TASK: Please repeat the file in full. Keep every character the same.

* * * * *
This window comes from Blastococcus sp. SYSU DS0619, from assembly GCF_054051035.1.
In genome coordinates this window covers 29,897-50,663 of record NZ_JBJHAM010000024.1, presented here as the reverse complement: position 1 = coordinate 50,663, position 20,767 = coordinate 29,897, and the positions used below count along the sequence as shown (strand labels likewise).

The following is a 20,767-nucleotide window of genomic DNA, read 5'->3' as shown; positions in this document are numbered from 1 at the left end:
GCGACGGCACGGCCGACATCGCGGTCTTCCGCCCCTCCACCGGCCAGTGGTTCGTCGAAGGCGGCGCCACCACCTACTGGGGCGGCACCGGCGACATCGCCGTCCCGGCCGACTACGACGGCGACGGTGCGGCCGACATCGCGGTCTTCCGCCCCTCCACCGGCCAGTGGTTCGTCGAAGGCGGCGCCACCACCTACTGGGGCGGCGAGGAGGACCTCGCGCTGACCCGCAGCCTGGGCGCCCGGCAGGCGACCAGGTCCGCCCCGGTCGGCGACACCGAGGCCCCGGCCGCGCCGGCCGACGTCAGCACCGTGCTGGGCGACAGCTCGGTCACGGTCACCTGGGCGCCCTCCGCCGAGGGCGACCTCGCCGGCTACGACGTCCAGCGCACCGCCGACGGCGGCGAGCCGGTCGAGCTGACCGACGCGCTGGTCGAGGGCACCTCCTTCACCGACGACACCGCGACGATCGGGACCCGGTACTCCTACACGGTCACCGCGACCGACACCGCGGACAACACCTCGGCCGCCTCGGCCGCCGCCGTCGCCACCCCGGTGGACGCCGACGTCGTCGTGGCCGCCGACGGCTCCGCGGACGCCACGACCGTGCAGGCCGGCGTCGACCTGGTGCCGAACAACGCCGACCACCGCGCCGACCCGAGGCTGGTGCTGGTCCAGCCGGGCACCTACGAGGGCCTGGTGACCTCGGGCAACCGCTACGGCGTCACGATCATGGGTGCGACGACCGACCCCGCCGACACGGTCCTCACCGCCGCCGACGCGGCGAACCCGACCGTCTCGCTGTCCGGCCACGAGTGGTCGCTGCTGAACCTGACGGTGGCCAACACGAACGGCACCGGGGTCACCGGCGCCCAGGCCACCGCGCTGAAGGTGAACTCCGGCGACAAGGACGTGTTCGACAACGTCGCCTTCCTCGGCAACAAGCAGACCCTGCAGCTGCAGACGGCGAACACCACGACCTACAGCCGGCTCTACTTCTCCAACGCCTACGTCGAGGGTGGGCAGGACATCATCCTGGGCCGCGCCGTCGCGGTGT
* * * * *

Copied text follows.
This window comes from Blastococcus sp. SYSU DS0619, from assembly GCF_054051035.1.
In genome coordinates this window covers 29,897-50,663 of record NZ_JBJHAM010000024.1, presented here as the reverse complement: position 1 = coordinate 50,663, position 20,767 = coordinate 29,897, and the positions used below count along the sequence as shown (strand labels likewise).

The following is a 20,767-nucleotide window of genomic DNA, read 5'->3' as shown; positions in this document are numbered from 1 at the left end:
GCGACGGCACGGCCGACATCGCGGTCTTCCGCCCCTCCACCGGCCAGTGGTTCGTCGAAGGCGGCGCCACCACCTACTGGGGCGGCACCGGCGACATCGCCGTCCCGGCCGACTACGACGGCGACGGTGCGGCCGACATCGCGGTCTTCCGCCCCTCCACCGGCCAGTGGTTCGTCGAAGGCGGCGCCACCACCTACTGGGGCGGCGAGGAGGACCTCGCGCTGACCCGCAGCCTGGGCGCCCGGCAGGCGACCAGGTCCGCCCCGGTCGGCGACACCGAGGCCCCGGCCGCGCCGGCCGACGTCAGCACCGTGCTGGGCGACAGCTCGGTCACGGTCACCTGGGCGCCCTCCGCCGAGGGCGACCTCGCCGGCTACGACGTCCAGCGCACCGCCGACGGCGGCGAGCCGGTCGAGCTGACCGACGCGCTGGTCGAGGGCACCTCCTTCACCGACGACACCGCGACGATCGGGACCCGGTACTCCTACACGGTCACCGCGACCGACACCGCGGACAACACCTCGGCCGCCTCGGCCGCCGCCGTCGCCACCCCGGTGGACGCCGACGTCGTCGTGGCCGCCGACGGCTCCGCGGACGCCACGACCGTGCAGGCCGGCGTCGACCTGGTGCCGAACAACGCCGACCACCGCGCCGACCCGAGGCTGGTGCTGGTCCAGCCGGGCACCTACGAGGGCCTGGTGACCTCGGGCAACCGCTACGGCGTCACGATCATGGGTGCGACGACCGACCCCGCCGACACGGTCCTCACCGCCGCCGACGCGGCGAACCCGACCGTCTCGCTGTCCGGCCACGAGTGGTCGCTGCTGAACCTGACGGTGGCCAACACGAACGGCACCGGGGTCACCGGCGCCCAGGCCACCGCGCTGAAGGTGAACTCCGGCGACAAGGACGTGTTCGACAACGTCGCCTTCCTCGGCAACAAGCAGACCCTGCAGCTGCAGACGGCGAACACCACGACCTACAGCCGGCTCTACTTCTCCAACGCCTACGTCGAGGGTGGGCAGGACATCATCCTGGGCCGCGCCGTCGCGGTGT